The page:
Future Policy Award for the Protection from Hazardous Chemicals

We are still seeking nominations especially in the following categories: Chemicals in plastics, policies that tackle (child) labour dealing with hazardous chemicals and environmentally persistent pharmaceutical pollutants (EPPP). Download call for nominations.

Hamburg, Geneva, Paris, Nairobi. 4 March 2020  –  This year, the world renowned Future Policy Award, also known as the “Oscars on best policies”,  will celebrate the world’s best laws, policies, and legal frameworks that regulate or ban the use of chemicals that threaten the environment and human health. Each year, the World Future Council, in collaboration with UN agencies, highlights exemplary policies in one field where innovation and action are particularly urgent.

Around 40,000-60,000 chemicals are in use worldwide, some of which cause irreversible harm to humans and the environment; many of these are particularly problematic chemicals that end up in our food chain and the environment. The World Health Organization (WHO) estimated the burden of disease from exposure to selected chemicals at 1.6 million lives in 2016, and many more cases of illness. Children are especially vulnerable, and can be affected already before birth with long-lasting effects.

“The global chemicals industry is projected to double by 2030. Strengthening the sound management of chemicals and waste is urgently required, in view of achieving the United Nations Sustainable Development Goals. The Future Policy Award will honour best practice examples in this regard,” said  the German Federal Minister of the Environment, Svenja Schulze.

"Adverse effects of chemicals can impact present and future generations. Therefore, we must find effective ways to manage hazardous chemicals throughout their lifecycle to protect humans and the environment," said the President of the German Environment Agency, Prof. Dr. Dirk Messner.

“Children in the global South are particularly exposed to dangerous chemicals. But also in Western countries, environmental toxins find their way into the human organism and our environment, where they can cause lasting damage, especially to our youngest,” says Alexandra Wandel, Executive Director of the World Future Council Foundation.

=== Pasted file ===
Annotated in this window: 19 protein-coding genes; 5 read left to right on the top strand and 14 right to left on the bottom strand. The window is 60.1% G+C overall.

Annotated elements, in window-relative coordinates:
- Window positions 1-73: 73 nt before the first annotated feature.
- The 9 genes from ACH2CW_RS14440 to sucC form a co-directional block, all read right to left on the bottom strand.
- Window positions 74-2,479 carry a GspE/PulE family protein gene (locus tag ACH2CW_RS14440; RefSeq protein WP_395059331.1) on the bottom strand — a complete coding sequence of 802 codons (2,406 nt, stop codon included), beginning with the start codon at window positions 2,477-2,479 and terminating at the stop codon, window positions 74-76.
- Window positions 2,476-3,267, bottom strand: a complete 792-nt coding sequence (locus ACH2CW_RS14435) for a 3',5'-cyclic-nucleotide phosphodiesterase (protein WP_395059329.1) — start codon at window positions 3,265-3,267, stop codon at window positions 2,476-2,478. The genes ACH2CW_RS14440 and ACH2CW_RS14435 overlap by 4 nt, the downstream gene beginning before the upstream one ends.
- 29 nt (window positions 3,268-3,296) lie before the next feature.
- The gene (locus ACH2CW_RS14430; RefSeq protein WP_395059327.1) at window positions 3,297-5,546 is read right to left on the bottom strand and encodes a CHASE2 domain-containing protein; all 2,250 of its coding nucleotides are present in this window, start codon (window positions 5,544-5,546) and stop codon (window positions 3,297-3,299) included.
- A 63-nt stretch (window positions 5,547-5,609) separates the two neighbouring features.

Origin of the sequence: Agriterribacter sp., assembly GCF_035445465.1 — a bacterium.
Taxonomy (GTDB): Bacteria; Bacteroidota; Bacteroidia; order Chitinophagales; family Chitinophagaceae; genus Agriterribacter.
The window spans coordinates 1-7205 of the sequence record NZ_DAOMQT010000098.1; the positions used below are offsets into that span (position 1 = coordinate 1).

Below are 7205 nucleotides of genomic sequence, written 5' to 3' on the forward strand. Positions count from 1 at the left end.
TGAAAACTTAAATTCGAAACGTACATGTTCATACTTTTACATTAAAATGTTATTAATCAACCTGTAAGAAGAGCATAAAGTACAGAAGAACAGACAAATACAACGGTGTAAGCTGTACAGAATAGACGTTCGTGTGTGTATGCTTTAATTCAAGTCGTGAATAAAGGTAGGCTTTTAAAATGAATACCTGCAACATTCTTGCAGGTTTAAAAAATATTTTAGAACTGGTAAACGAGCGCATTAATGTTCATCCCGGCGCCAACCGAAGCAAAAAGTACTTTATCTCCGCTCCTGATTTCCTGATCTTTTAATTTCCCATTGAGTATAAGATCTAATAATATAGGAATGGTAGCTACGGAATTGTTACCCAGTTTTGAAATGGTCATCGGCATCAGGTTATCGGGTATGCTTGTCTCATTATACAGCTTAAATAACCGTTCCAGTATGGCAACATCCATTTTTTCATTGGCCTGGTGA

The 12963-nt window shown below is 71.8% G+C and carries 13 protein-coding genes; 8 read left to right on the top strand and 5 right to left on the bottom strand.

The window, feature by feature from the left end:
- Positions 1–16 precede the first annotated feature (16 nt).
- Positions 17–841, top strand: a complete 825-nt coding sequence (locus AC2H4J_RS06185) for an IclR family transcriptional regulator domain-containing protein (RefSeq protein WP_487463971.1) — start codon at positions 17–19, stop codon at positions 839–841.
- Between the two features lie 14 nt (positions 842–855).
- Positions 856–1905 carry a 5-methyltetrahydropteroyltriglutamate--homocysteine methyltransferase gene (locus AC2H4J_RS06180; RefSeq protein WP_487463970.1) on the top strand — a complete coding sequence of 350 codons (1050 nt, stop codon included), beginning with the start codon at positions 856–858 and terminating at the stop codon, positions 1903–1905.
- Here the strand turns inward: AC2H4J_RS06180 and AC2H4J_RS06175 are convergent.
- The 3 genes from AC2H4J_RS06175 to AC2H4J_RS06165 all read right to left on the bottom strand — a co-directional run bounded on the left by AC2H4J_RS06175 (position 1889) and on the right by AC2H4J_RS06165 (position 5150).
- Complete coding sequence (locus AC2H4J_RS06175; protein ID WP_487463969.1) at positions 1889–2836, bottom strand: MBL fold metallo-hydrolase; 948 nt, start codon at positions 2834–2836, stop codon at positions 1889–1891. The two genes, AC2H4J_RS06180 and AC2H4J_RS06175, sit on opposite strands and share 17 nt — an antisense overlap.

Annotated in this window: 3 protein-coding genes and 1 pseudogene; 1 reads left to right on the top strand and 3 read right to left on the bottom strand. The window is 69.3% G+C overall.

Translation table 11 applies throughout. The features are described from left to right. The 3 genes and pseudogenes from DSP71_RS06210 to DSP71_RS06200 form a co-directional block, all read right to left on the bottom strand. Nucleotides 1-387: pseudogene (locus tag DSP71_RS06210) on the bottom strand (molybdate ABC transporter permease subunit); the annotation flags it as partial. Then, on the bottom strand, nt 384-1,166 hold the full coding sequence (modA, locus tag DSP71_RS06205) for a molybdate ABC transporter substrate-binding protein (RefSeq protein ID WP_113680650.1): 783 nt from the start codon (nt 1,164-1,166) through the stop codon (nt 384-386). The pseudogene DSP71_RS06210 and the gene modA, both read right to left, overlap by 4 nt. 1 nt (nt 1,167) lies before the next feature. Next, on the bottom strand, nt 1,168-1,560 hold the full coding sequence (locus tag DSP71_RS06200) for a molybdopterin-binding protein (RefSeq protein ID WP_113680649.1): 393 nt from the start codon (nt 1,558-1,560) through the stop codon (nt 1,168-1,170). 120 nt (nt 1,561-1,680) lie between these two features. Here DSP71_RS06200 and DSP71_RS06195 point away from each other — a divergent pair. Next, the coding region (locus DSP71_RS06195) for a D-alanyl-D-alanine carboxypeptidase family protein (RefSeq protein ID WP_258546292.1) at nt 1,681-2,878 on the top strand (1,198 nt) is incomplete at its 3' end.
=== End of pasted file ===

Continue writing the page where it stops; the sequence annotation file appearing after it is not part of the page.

“Chemicals are an important part of our lives, but they can harm our health and our environment. Countries should work together in developing better policies for managing chemicals more efficiently and effectively,” said Masamichi Kono, Deputy Secretary General of the OECD.

“Workers are among those most exposed to hazardous chemicals and waste in various sectors around the world and it is our duty to reaffirm the right to a safe and health working environment for all working people,” said Guy Ryder, ILO Director General.

With the Call for Nominations, we seek comprehensive policies, laws and legal frameworks that protect human health, specifically the health of children, and the environment. We are particularly interested in the regimentation of chemicals in products including plastic, highly toxic pesticides, and lead in paint. We also warmly welcome nominations for the protection of children and youth from dangerous work and exposure to toxic chemicals.

The Future Policy Award will be awarded in partnership with the United Nations Environment Programme (UNEP), the Strategic Approach to International Chemicals Management (SAICM), the International Labour Organisation (ILO), the Organisation for Economic Co-operation and Development (OECD) as well as the German Federal Minister for the Environment, Nature Conservation, and Nuclear Safety (BMU), the German Environment Agency (UBA), the Michael Otto Foundation and the Jua Foundation. The award ceremony will take place during the 5th International Conference on the Management of Chemicals in July 2021 in Bonn.

Published on 01 September 2020
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